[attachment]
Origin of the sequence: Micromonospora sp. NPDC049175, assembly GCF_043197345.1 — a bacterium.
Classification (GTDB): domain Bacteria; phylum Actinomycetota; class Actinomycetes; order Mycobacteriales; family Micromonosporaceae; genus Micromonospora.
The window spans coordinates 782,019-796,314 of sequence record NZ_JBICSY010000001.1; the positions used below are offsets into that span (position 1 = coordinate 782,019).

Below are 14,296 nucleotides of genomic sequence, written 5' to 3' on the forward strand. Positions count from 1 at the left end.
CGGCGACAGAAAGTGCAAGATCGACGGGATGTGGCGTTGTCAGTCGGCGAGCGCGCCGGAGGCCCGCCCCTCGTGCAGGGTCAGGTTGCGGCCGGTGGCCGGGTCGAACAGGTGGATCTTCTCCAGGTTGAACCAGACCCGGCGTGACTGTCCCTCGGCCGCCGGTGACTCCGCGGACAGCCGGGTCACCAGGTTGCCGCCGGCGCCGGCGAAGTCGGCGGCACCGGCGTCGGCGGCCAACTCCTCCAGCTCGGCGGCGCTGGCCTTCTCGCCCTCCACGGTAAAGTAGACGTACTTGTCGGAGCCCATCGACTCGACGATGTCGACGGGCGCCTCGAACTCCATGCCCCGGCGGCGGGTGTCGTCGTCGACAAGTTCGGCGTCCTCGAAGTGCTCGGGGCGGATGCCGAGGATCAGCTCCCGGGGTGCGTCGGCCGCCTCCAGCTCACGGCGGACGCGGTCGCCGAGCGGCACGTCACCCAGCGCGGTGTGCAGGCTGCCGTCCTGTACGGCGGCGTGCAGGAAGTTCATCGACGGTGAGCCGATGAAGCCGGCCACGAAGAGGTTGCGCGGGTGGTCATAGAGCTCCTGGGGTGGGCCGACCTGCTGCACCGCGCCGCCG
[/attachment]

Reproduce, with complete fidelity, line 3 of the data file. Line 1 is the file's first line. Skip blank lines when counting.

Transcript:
The window spans coordinates 782,019-796,314 of sequence record NZ_JBICSY010000001.1; the positions used below are offsets into that span (position 1 = coordinate 782,019).